#000: In which our heroine does predictive modeling, forever.

I recently ran a survey on SurveyMonkey to determine content for this blog, and to gauge interest in the five branches of analytics (though, in its defense, cognitive computing can be applied across all the other four branches). 194 responses and a promise that I would create one [ video, blog, live programming broadcast, interpretive dance, etc. ] per unique IP address later, the internet has spoken!  Looks like we’ll be seeing a lot of each other for the next couple of years, huh?

(It’s okay. I love y’all, too.)


Question 1:
What is your preferred medium for learning materials?


Blog posts took the lead with an average score of 2.36.  Jupyter notebooks, short videos with text, and YouTube videos had fairly similar averages (with scores of 2.96, 2.93, and 2.91, respectively), but extremely varied distributions. As such, I’ll be focusing more on Jupyter notebooks and less on videos. Live programming broadcasts brought up the rear with an average score of 3.85, and an extreme left skew — which is fantastic!  I mean, you wouldn’t want me and my career to go all Truman Show, right?

Regardless, I’ll be incorporating several live-stream events in the hope that it will help you troubleshoot your own code, or resolve issues when incorporating your training / test data into a machine learning model. As Greg Wilson reinforces: real programmers always make mistakes; real programmers use documentation religiously; and real programmers would go Mad Max if they didn’t have access to tools like StackOverflow.


Question 2:
Which branch of analytics is most interesting to you?


Predictive analytics (including machine learning!) was the winner this time, with an average score of 2.73.  Diagnostic followed with 2.90;  then Prescriptive (3.05), Cognitive (3.14), and Descriptive (3.21).  The definitions given for the five branches were as follows:

  • Descriptive:  What happened?
  • Diagnostic:  Why did that happen?
  • Prescriptive:  What is the best course of action?
  • Predictive:  What will happen?
  • Cognitive:  What questions should I be asking?

…Ironically, for the first 6 hours of the survey, blog posts and predictive modeling were ranked dead last in positive (rank 1) end user responses — which would have defeated the entire purpose of this website.  Thank heavens for people who read Twitter during typical business hours.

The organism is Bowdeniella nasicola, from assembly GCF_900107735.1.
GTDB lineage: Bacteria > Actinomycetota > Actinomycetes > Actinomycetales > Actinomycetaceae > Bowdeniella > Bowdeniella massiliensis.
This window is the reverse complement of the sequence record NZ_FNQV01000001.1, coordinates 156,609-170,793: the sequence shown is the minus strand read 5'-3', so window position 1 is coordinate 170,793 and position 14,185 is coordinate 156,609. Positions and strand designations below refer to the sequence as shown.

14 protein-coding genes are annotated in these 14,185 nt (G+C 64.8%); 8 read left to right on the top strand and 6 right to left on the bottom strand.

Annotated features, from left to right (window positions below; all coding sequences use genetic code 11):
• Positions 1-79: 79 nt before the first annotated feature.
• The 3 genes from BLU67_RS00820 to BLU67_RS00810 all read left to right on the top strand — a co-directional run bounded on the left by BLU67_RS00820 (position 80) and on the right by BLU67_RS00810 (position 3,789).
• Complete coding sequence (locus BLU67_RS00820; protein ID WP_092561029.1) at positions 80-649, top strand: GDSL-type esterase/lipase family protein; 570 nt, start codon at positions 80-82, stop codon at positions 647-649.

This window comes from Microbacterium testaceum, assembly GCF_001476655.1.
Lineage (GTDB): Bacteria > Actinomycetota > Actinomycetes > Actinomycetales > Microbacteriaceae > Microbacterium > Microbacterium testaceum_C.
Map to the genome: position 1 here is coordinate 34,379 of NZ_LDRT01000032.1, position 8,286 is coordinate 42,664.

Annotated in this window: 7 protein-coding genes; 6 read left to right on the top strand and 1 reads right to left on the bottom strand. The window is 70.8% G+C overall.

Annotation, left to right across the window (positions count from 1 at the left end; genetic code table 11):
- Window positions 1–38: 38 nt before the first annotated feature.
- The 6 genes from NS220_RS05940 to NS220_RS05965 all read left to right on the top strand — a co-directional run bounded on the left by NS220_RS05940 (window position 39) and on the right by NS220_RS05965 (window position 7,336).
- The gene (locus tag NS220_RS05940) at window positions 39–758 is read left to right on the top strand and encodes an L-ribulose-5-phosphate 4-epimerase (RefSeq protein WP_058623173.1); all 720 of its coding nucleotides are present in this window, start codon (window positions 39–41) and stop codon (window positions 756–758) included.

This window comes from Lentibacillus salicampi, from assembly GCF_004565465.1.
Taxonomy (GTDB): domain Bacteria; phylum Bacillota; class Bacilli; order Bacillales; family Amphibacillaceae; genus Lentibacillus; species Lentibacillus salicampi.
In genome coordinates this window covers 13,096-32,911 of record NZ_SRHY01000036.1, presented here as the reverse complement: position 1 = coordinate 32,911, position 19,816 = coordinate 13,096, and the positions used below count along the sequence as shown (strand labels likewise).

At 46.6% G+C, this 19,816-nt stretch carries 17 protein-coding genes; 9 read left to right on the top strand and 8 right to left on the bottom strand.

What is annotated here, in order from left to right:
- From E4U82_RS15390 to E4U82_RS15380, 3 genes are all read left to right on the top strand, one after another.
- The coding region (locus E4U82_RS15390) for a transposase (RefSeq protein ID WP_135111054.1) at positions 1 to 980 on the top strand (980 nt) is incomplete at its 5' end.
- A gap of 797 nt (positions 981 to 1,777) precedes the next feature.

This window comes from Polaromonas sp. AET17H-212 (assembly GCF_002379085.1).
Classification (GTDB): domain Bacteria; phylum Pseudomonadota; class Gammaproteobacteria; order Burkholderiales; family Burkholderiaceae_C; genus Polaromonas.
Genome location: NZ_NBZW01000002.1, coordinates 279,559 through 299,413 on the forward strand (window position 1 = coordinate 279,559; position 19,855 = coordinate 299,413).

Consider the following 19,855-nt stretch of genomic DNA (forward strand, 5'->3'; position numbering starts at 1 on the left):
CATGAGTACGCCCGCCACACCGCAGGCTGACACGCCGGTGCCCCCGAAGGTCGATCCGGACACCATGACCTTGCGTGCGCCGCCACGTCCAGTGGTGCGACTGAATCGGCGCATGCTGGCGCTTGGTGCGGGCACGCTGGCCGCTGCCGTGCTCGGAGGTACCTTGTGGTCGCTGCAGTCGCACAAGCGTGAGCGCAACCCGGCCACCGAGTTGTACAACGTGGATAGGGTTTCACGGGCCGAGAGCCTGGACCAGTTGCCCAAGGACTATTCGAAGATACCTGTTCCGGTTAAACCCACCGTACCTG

Moral: never base your training data on the 10:00pm – 5:00am CST crowd.


Question 3
Please rank the topics below, according to interest:

  • Data Cleaning / Data Engineering
  • Machine Learning
  • Data Mining
  • Data Visualization
  • Productionalizing Algorithms
  • Machine Learning tools (e.g., Azure ML Studio, RapidMiner, etc.)
  • Data Science IDE SWOT analysis (e.g., RStudio, Spyder, etc.)
  • Analytics in cloud environments
  • Using Hadoop (and its associated dongles) for data science

Machine Learning came in first (whew!) with an average of 2.71; strangely, though, it and data cleaning / data engineering have the largest variance (with standard deviations of 2.43 and 2.41, respectively). Data Visualization’s the second most popular, with a score of 3.63.

Hadoop analytical tools, strengths and weaknesses of data science development environments, and techniques for practicing analytics in the cloud (be it on AWS, Azure, Google Cloud, or your favorite flavor of server service provider) are resoundingly unpopular topics – which is a shame!  I’ve found those solutions to be the most difficult to implement. Will still try to weasel in a couple of posts about Ibis, Azure ML Studio, and the Cortana Intelligence Suite.

For those who are curious, the following is an extremely unrepresentative sample of preferred cloud providers, taken from a recent Twitter poll:

Digital Ocean was also a strong contender.


Question 4
What is your preferred programming language?


…oh, screw it. Let’s do both.


Question 5
On which continent do you live?


This distribution is troubling.  There is decidedly poor representation in Africa, in Asia, in South America, and in Australia;  Europe and North America constitute almost 90% of responses.  In an attempt to raise interest in those geographic areas, at least 20% of the data used for analysis in this blog will be applicable to those three under-represented continents.

(You, too, Antarctica. I promise to talk about you very, very often.)


At any rate:  welcome aboard!  Hopefully it’ll be a fun ride.  I can’t promise enlightenment, but will definitely be able to be able to surface a few Marvel universe .gif’s. (And no, even though there are weak descriptive statistics, this doesn’t count as one of the 197 entries.  Where would be the fun in that?)